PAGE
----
JAY: Yeah. Which, which was very overt pedophilia. Which has been going on amongst warlords--in fact if I remember correctly, that was almost the beginning of the Taliban, it was saving a kid who was being brutally abused by a couple of Mujaheddin commanders.

KOLHATKAR: Yeah. And so the U.S., U.S. soldiers have been told to look the other way. There was, you know, there have been many reports that have been able to show how Afghanistan went from being a country where drug production had been cut dramatically under the Taliban because of UN sanctions pre-9/11 because they were actually, you know, they were benefiting from higher prices and lower supply. And then after, of course, the U.S. war began, both the Taliban increased their drug production as a source of money and Afghan warlords, who had traditionally also overseen large fields of poppies. And now Afghanistan today is once more the largest supplier of heroin to the world. And this has all happened under U.S. watch. This has all happened during this war that the U.S. claimed it was fighting to, you know, either save Afghans from the Taliban, or save Americans from the Taliban.

JAY: Yeah. I mean, it's kind of ironic. You wage a supposed war on drugs at home throwing thousands of, tens of thousands of people in jail for drug crimes, mostly people of color. And then the place you're actually waging a war you're collaborating with the people that are creating the source of most of the heroin.

But that, all that being said, if the U.S. foreign policy was actually based on what's good for the Afghan people and what's good for the people of the region, and I think it's rather clear from the last more than decade that isn't their objective, but let's say it was. What, what would that policy look like? And what possible kind of policy do ordinary Afghans want? Because they seem to be so caught between a rock and a hard place. I mean, I think it's fair to say most Afghans hate the Taliban. But they hate the Americans. And the sympathy that there is for the Taliban now is just, let's get this war over with. But, but what kind of policy might work in the interests of the Afghan people?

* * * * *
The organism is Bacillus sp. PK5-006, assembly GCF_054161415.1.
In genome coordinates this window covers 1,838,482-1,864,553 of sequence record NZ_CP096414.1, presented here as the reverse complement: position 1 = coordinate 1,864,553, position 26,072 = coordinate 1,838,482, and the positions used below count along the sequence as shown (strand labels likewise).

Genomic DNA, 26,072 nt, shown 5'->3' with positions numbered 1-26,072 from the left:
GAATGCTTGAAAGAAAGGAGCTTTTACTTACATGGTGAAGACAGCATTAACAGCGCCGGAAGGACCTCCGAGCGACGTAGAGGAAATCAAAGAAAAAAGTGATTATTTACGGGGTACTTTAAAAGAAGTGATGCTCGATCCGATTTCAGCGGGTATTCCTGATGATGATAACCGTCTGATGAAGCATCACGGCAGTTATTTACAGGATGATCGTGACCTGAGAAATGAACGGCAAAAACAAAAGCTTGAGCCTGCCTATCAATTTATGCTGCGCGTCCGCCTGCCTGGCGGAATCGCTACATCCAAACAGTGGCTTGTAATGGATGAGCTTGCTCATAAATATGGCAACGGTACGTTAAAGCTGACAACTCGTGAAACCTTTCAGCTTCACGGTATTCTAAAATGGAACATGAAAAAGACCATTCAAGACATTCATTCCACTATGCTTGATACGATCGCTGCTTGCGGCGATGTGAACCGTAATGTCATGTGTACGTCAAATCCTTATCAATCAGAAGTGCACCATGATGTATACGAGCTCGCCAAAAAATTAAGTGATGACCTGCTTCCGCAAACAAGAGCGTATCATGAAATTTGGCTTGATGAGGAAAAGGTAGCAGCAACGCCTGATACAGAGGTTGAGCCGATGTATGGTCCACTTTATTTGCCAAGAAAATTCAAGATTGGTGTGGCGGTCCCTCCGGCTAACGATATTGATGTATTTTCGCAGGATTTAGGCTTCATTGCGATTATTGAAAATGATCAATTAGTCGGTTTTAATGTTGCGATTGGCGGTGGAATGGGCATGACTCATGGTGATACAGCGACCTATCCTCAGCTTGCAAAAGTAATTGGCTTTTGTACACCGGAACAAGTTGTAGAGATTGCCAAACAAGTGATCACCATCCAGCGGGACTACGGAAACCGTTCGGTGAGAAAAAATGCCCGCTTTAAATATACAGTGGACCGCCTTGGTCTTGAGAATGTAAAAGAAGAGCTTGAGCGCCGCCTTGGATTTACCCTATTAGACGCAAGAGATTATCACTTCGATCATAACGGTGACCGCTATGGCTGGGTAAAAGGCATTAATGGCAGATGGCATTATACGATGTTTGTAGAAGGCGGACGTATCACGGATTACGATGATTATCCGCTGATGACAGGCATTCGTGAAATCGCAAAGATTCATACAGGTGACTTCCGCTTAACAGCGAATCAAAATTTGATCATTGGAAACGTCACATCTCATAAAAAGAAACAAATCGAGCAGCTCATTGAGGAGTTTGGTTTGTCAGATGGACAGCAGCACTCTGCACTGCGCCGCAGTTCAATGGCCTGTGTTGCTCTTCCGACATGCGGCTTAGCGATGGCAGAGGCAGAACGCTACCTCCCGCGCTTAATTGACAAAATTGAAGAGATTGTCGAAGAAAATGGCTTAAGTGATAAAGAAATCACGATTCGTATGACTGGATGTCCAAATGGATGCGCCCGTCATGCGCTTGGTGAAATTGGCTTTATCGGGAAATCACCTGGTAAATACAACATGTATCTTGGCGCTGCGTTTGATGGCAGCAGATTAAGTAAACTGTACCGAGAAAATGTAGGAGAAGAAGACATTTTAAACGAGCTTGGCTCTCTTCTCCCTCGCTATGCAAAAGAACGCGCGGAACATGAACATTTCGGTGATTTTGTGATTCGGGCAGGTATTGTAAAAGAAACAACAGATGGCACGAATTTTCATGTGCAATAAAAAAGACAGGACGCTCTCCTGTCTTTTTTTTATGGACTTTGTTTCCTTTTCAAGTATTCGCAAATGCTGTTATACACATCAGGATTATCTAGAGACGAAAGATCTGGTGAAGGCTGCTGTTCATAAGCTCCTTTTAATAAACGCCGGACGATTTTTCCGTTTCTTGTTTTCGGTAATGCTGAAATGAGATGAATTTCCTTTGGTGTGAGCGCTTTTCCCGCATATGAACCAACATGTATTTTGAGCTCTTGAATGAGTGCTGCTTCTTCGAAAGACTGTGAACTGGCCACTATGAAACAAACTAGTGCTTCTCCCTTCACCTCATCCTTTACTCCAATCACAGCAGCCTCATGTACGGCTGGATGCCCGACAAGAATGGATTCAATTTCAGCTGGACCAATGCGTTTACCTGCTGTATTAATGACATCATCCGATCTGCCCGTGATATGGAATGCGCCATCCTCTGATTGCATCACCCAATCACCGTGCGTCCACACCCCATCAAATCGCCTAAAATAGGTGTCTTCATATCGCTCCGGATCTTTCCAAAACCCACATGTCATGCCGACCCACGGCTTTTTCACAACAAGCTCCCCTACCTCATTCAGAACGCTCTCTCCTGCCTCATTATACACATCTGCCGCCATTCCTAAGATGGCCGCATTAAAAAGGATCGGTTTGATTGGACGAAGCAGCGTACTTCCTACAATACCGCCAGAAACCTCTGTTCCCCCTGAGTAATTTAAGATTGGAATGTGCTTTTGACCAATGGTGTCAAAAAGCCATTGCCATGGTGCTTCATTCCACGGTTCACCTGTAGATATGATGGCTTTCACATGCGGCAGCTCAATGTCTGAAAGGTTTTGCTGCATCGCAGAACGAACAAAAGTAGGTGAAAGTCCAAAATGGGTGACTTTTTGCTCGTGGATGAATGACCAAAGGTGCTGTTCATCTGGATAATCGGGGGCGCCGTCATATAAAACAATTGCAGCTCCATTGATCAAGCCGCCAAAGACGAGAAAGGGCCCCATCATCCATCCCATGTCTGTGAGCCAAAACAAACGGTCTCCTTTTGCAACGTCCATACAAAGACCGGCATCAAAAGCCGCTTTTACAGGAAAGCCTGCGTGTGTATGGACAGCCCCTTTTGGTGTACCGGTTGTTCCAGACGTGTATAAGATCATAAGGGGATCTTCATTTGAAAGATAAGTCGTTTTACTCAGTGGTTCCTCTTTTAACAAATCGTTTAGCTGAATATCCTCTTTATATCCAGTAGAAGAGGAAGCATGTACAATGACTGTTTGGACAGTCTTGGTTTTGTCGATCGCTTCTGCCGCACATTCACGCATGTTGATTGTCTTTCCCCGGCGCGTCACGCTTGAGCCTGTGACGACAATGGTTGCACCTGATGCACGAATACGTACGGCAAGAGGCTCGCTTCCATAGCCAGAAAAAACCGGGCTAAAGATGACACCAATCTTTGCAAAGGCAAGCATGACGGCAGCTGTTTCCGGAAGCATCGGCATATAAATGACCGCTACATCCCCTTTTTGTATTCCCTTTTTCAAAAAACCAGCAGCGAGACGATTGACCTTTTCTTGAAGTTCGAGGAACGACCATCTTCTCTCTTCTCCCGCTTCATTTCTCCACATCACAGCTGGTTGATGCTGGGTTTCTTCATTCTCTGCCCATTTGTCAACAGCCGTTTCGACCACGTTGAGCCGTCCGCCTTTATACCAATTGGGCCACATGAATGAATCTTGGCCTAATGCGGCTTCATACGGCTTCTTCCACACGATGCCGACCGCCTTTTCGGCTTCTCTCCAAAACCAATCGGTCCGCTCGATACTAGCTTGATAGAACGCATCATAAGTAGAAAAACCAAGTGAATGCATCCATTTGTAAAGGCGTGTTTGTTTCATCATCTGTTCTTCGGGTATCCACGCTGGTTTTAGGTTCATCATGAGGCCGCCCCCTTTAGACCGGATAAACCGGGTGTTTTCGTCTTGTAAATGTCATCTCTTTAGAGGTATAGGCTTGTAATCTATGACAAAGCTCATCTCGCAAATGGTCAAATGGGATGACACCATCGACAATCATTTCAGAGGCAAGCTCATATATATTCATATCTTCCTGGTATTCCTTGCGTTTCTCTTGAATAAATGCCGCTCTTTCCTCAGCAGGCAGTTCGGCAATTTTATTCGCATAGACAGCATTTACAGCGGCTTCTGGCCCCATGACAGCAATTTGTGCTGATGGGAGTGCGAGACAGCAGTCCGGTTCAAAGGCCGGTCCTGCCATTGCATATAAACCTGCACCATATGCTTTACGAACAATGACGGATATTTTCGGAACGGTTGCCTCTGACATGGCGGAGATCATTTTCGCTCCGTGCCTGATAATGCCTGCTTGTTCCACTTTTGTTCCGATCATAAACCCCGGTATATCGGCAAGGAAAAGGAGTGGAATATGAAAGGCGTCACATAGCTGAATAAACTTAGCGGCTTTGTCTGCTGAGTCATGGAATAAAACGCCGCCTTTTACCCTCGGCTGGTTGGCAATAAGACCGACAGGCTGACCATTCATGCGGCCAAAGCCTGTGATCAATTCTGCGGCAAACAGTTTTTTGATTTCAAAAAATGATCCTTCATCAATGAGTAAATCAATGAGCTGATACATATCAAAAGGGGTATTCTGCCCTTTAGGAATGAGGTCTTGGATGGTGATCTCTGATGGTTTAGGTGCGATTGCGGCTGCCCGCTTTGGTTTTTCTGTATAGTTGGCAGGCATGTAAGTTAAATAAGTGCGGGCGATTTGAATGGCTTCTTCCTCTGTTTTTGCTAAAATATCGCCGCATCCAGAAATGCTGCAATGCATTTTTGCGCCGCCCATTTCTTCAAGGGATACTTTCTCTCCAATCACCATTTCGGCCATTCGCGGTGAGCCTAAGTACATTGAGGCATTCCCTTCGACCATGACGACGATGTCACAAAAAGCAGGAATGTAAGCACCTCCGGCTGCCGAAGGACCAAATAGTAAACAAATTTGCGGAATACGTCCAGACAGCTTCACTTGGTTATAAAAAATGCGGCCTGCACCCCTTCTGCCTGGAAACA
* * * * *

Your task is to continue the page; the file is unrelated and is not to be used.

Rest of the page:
KOLHATKAR: Well, for many years the women that I work with in Afghanistan, especially the Revolutionary Association of the Women of Afghanistan or RAWA, for years had denounced any dealings with the Taliban. And I know that there's a bit of a debate on the left about this, whether negotiating with the Taliban means an end to the war, and therefore, you know, at least it's a lesser of two evils that should be, that should be taken up. Or the Taliban should, you know, not be legitimized by negotiations. And people who have to live and who have had to live under the Taliban do not want the Taliban. They, what they want, is a war crimes tribunal supported by the international community--not just the U.S. but the international community--where all of the actors in Afghanistan, including the U.S., are tried for war crimes. And they want a demilitarization of the entire country. They want an end to the weaponry. I mean, the country is awash in weapons, just because it's just had one war after the other, and one war on top of the other, starting [inaud.] occupation. [Inaud.]

JAY: That's, that's--it's a nice demand, but you would need--you would need martians with superweapons to come down to create such a tribunal, because you'd be putting the entire political class of Afghanistan and the Taliban and the entire military command of the United States on trial.